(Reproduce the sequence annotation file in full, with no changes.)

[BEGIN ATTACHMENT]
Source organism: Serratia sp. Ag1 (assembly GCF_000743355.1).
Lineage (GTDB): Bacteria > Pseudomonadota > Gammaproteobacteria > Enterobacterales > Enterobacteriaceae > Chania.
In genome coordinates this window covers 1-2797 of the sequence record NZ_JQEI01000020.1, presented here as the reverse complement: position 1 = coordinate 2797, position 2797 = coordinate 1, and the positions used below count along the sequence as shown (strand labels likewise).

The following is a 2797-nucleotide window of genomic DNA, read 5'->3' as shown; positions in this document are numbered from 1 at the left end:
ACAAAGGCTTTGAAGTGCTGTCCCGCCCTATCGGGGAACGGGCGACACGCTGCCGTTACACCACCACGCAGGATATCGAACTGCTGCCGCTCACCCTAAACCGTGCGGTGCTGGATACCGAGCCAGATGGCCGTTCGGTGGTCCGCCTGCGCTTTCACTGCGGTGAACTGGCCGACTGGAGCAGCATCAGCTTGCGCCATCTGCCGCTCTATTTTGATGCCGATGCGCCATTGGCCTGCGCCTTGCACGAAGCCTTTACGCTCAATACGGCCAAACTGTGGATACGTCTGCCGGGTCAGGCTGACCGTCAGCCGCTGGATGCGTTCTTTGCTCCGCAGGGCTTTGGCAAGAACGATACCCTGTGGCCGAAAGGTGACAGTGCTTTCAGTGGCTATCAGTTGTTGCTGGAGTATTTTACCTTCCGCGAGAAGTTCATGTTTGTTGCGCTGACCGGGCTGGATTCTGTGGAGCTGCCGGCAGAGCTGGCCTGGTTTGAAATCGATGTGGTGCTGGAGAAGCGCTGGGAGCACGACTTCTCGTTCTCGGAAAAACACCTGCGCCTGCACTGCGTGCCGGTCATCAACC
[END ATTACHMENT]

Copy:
Source organism: Serratia sp. Ag1 (assembly GCF_000743355.1).
Lineage (GTDB): Bacteria > Pseudomonadota > Gammaproteobacteria > Enterobacterales > Enterobacteriaceae > Chania.
In genome coordinates this window covers 1-2797 of the sequence record NZ_JQEI01000020.1, presented here as the reverse complement: position 1 = coordinate 2797, position 2797 = coordinate 1, and the positions used below count along the sequence as shown (strand labels likewise).

The following is a 2797-nucleotide window of genomic DNA, read 5'->3' as shown; positions in this document are numbered from 1 at the left end:
ACAAAGGCTTTGAAGTGCTGTCCCGCCCTATCGGGGAACGGGCGACACGCTGCCGTTACACCACCACGCAGGATATCGAACTGCTGCCGCTCACCCTAAACCGTGCGGTGCTGGATACCGAGCCAGATGGCCGTTCGGTGGTCCGCCTGCGCTTTCACTGCGGTGAACTGGCCGACTGGAGCAGCATCAGCTTGCGCCATCTGCCGCTCTATTTTGATGCCGATGCGCCATTGGCCTGCGCCTTGCACGAAGCCTTTACGCTCAATACGGCCAAACTGTGGATACGTCTGCCGGGTCAGGCTGACCGTCAGCCGCTGGATGCGTTCTTTGCTCCGCAGGGCTTTGGCAAGAACGATACCCTGTGGCCGAAAGGTGACAGTGCTTTCAGTGGCTATCAGTTGTTGCTGGAGTATTTTACCTTCCGCGAGAAGTTCATGTTTGTTGCGCTGACCGGGCTGGATTCTGTGGAGCTGCCGGCAGAGCTGGCCTGGTTTGAAATCGATGTGGTGCTGGAGAAGCGCTGGGAGCACGACTTCTCGTTCTCGGAAAAACACCTGCGCCTGCACTGCGTGCCGGTCATCAACC